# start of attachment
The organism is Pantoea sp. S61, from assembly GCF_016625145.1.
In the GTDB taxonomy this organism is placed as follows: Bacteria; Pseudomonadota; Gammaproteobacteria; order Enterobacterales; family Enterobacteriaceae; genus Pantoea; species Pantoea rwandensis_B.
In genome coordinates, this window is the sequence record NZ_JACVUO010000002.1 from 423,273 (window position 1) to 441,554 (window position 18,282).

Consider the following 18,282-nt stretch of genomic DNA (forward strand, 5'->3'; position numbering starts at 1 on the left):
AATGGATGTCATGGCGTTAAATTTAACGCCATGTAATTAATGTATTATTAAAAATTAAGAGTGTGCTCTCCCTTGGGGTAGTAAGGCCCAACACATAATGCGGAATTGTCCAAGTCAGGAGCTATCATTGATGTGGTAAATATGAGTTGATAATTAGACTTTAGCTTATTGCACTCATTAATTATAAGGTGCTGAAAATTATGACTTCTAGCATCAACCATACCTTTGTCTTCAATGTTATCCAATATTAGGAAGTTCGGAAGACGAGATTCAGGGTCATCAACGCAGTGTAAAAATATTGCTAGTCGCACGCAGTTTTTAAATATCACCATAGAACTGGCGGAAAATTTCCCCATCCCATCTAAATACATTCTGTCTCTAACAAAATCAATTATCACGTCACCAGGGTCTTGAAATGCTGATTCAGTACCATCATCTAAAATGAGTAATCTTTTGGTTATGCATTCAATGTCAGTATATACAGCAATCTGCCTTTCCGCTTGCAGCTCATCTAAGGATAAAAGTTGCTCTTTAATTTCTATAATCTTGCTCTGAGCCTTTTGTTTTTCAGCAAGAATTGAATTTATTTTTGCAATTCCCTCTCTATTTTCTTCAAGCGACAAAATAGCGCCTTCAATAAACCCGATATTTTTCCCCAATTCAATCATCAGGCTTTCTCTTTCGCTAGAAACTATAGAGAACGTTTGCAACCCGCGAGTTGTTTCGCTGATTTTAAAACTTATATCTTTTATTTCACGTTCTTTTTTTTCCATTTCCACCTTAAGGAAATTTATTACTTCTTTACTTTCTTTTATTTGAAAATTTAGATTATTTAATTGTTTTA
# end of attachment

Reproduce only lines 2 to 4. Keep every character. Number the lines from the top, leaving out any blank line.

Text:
In the GTDB taxonomy this organism is placed as follows: Bacteria; Pseudomonadota; Gammaproteobacteria; order Enterobacterales; family Enterobacteriaceae; genus Pantoea; species Pantoea rwandensis_B.
In genome coordinates, this window is the sequence record NZ_JACVUO010000002.1 from 423,273 (window position 1) to 441,554 (window position 18,282).

Consider the following 18,282-nt stretch of genomic DNA (forward strand, 5'->3'; position numbering starts at 1 on the left):